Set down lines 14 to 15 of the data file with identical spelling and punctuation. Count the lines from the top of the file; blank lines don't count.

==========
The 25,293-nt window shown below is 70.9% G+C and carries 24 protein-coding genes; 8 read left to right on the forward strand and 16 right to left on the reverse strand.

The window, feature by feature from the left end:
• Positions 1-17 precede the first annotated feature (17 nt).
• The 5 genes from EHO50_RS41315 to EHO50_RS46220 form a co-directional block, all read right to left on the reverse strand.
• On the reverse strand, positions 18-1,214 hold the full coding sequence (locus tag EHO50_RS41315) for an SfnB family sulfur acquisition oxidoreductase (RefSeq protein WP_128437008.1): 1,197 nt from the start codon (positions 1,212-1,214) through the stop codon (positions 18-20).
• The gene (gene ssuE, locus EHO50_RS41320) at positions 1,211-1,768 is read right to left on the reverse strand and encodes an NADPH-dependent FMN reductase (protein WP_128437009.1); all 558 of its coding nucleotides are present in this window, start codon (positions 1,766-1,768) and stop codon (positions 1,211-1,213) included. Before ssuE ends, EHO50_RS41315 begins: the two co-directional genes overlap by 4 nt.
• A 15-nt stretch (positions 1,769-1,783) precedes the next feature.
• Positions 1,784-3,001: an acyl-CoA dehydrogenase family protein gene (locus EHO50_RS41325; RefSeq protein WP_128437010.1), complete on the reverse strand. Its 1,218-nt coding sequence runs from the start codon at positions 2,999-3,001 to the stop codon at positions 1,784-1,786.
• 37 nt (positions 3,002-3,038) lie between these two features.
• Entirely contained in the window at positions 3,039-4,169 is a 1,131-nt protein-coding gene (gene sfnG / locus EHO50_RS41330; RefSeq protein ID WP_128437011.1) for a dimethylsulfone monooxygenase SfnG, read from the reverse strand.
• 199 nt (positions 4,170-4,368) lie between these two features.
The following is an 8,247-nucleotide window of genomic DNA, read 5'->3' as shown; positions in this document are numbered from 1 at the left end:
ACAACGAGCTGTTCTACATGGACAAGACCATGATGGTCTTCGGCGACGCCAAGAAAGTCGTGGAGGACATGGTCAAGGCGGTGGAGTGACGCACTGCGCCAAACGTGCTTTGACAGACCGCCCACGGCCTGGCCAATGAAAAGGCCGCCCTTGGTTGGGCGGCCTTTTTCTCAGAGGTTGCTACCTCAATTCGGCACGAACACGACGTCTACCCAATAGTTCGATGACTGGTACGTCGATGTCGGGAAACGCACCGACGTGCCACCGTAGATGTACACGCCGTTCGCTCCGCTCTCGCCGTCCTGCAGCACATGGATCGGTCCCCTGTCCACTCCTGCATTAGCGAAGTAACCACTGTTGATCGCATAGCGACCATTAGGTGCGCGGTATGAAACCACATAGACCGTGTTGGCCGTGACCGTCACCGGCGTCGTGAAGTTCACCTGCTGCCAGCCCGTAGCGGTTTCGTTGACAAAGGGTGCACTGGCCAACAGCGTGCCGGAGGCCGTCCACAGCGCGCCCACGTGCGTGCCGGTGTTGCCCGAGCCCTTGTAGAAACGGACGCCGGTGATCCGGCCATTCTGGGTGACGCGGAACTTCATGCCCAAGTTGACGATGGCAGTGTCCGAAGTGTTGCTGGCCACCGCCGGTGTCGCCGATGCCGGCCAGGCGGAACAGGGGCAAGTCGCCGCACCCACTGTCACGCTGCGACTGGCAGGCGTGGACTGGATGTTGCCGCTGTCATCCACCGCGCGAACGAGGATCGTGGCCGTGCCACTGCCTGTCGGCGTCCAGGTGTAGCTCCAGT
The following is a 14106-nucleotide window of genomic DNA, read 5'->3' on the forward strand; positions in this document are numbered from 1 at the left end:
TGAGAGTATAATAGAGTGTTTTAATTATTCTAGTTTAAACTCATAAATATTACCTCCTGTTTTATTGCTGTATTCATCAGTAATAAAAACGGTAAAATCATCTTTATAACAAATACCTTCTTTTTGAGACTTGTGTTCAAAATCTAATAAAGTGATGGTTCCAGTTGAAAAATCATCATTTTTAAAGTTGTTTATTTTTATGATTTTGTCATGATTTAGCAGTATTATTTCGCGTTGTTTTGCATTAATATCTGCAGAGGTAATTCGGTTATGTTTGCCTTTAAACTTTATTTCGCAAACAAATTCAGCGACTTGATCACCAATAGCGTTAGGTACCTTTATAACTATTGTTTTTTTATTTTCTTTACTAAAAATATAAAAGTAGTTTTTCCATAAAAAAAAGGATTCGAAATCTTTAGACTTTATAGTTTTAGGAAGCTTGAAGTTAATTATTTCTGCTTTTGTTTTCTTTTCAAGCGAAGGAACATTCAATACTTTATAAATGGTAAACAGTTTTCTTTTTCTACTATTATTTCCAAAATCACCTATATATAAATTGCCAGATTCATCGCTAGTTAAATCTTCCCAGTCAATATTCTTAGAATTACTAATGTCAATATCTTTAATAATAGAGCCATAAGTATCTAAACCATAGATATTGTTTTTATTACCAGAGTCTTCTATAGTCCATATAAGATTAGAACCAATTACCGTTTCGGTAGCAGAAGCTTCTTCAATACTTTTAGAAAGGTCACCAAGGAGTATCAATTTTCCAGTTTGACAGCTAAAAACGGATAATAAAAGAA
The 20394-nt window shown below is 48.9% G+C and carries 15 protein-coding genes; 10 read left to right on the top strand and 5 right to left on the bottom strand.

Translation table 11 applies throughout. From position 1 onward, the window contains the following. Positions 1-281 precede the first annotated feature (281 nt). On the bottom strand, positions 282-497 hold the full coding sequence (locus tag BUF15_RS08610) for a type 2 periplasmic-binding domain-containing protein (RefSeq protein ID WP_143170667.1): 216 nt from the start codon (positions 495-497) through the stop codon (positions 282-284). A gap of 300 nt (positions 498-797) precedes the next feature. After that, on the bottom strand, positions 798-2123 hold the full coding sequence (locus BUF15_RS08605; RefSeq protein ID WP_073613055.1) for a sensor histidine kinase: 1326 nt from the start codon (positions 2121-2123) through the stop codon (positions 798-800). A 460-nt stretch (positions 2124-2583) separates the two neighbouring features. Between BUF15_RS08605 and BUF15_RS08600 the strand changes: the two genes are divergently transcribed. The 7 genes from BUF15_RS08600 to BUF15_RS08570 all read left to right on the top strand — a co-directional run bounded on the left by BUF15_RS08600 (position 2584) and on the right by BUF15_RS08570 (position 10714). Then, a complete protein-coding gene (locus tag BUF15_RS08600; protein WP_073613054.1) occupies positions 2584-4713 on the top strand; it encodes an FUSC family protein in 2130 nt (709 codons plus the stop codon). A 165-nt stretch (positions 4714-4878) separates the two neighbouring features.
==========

The following is a 14106-nucleotide window of genomic DNA, read 5'->3' on the forward strand; positions in this document are numbered from 1 at the left end:
TGAGAGTATAATAGAGTGTTTTAATTATTCTAGTTTAAACTCATAAATATTACCTCCTGTTTTATTGCTGTATTCATCAGTAATAAAAACGGTAAAATCATCTTTATAACAAATACCTTCTTTTTGAGACTTGTGTTCAAAATCTAATAAAGTGATGGTTCCAGTTGAAAAATCATCATTTTTAAAGTTGTTTATTTTTATGATTTTGTCATGATTTAGCAGTATTATTTCGCGTTGTTTTGCATTAATATCTGCAGAGGTAATTCGGTTATGTTTGCCTTTAAACTTTATTTCGCAAACAAATTCAGCGACTTGATCACCAATAGCGTTAGGTACCTTTATAACTATTGTTTTTTTATTTTCTTTACTAAAAATATAAAAGTAGTTTTTCCATAAAAAAAAGGATTCGAAATCTTTAGACTTTATAGTTTTAGGAAGCTTGAAGTTAATTATTTCTGCTTTTGTTTTCTTTTCAAGCGAAGGAACATTCAATACTTTATAAATGGTAAACAGTTTTCTTTTTCTACTATTATTTCCAAAATCACCTATATATAAATTGCCAGATTCATCGCTAGTTAAATCTTCCCAGTCAATATTCTTAGAATTACTAATGTCAATATCTTTAATAATAGAGCCATAAGTATCTAAACCATAGATATTGTTTTTATTACCAGAGTCTTCTATAGTCCATATAAGATTAGAACCAATTACCGTTTCGGTAGCAGAAGCTTCTTCAATACTTTTAGAAAGGTCACCAAGGAGTATCAATTTTCCAGTTTGACAGCTAAAAACGGATAATAAAAGAA